Louise Lecavalier: Daredevil Dancing at Jacob’s Pillow
Dance review by Bess J.M. Hochstein
Photos: Andre Cornellier
Louise Lecavalier is petite, more than 50 years old, sinewy and muscled, and a dare devil dancer with a stage presence that grabs your attention and never lets it go – not only when she is moving with complete physical abandon, but also in emotionally fraught stillness. Lecavalier is making her Jacob’s Pillow debut this week with two dances: Children, choreographed by Nigel Charnock, and A Few Minutes of Lock, reconstructed excerpts of work by choreographer Édouard Lock, leader of the seminal 1980s/90s Montreal-based dance company La La La Human Steps.
Children presents intense motion and emotion, driven by ideas. On a bare stage with spare, shifting, dramatic white lights, Lecavalier and Patrick Lamothe appear to portray a couple going through the fluctuating dynamics of a volatile relationship, repeatedly drawing the other closer then pushing the other away, relaxing into each other and stiffening, shifting roles between the one who collapses and the one who provides support. Moods shift with the soundtrack, which ranges from Lenonard Cohen to Miles Davis to Janis Joplin to Billie Holiday, transitions often marked by a recording of Maria Callas gratingly stuck on one note, accompanied by a strobe light. Simple props come into play: flashlights used to tease, taunt and illuminate; a camera flash; pillows that may or may not represent a newborn child; and wooden staffs that transform from weapons to toys. Late in the piece, when the two dancers dump a bottle of water on each other, it’s an act of simultaneous loving care and hostility.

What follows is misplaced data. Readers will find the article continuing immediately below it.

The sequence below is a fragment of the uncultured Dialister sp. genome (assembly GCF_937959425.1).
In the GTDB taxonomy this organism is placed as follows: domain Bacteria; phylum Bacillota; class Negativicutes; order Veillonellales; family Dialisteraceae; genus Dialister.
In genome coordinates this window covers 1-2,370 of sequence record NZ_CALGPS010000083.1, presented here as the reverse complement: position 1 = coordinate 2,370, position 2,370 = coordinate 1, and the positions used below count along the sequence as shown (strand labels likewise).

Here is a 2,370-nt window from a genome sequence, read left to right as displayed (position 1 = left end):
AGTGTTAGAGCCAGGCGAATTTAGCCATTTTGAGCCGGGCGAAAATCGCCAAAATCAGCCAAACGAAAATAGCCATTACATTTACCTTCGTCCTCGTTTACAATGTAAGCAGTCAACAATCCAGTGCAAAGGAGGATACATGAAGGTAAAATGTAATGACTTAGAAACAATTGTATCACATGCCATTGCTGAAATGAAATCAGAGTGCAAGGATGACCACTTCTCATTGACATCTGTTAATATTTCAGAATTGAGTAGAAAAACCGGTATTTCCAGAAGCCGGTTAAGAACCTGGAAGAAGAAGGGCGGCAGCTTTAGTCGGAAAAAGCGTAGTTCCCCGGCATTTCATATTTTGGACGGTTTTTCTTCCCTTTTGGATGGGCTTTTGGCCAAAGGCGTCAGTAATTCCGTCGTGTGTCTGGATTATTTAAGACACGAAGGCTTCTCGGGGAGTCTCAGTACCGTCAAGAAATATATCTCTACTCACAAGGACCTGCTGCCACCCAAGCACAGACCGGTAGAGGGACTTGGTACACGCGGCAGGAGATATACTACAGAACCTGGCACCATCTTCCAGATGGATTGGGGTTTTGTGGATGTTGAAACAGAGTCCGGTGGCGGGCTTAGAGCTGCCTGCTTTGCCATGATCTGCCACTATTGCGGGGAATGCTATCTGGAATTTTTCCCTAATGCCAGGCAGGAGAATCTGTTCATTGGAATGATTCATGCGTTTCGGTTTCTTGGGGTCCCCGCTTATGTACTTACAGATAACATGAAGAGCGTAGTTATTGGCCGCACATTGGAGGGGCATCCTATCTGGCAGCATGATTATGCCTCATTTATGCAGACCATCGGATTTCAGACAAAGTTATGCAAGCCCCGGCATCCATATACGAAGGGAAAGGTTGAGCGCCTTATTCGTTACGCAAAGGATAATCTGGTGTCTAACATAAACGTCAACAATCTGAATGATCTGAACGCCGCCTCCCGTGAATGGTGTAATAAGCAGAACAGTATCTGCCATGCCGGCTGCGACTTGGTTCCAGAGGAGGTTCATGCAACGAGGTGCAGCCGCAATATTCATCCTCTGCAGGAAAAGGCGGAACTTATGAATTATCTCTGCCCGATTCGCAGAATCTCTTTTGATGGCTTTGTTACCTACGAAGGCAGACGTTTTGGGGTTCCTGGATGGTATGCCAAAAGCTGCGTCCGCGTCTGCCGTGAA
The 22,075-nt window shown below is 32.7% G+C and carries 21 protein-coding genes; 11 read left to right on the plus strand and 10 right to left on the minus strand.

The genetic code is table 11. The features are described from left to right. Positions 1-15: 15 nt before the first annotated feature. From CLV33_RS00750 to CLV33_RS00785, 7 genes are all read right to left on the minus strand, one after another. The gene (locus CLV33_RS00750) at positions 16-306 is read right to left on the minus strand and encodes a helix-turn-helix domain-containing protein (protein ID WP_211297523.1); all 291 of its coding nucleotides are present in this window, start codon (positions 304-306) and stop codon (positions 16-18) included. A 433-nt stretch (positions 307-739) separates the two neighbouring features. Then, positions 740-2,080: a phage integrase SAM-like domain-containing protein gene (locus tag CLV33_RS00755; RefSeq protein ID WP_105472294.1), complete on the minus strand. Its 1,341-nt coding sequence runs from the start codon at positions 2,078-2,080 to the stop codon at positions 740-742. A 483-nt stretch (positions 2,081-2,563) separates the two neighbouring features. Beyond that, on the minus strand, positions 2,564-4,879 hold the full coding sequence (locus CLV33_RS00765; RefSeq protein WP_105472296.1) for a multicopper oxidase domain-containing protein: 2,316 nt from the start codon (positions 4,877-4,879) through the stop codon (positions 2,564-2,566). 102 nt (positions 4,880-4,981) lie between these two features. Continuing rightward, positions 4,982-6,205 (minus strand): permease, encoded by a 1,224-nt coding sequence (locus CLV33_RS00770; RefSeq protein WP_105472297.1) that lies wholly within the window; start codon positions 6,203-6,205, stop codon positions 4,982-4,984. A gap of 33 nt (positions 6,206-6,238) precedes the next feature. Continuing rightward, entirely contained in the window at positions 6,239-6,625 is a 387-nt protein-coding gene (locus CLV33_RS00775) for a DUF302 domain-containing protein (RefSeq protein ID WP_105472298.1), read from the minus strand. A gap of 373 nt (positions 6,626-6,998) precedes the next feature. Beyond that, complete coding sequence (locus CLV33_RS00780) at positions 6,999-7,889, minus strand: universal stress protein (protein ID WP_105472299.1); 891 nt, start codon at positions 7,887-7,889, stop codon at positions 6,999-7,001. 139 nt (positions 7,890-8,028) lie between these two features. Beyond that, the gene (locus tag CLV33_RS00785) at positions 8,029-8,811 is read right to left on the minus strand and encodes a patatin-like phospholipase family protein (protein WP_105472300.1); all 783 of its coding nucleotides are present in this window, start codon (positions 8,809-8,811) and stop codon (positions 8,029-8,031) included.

The work’s title explicitly implies that adult couples often act like children, playing mind games with each other, a concept that’s reinforced when the soundtrack shifts to voices of children playing. And while there are a few fluid, playful segments in Children, this is rough territory. It’s not a pretty dance, but there are many moments of beauty, and the intensity of the dancing makes it engaging throughout.
A Few Minutes of Lock makes you wish for many minutes more, but it’s hard to imagine that the dancers could endure it. Lecavalier was Lock’s muse at La La La Human Steps, and given her commitment to the beyond-challenging material, we can see why. She gives herself over completely to this rapid, risky choreography, in which it looks like one false move by her or her partner, Keir Knight, could result in injury.
In these few fraugth minutes, set to instrumental music by Iggy Pop, she is repeatedly tossed, spinning horizontally in the air, and caught milliseconds before her head hits the floor. She is spun away and pulled back, not limp-bodied, but with an angular, gritty sharpness. Knight takes similar risks, as Lecavalier jumps in place over him while he sweeps his torso low to the ground, and it all happens so fast, with split-seond timing, that you can hardly trust your eyes. It’s a multiple gasp-inducing experience. When it’s over, the relief in Knight’s eyes is palpable. This is breathtaking dance that leaves both the performers and the audience breathless.
Photo: Massimo Chiarradia©
Louise Lecavalier in the Doris Duke Theatre
Now through July 16
Jacob’s Pillow, Becket, MA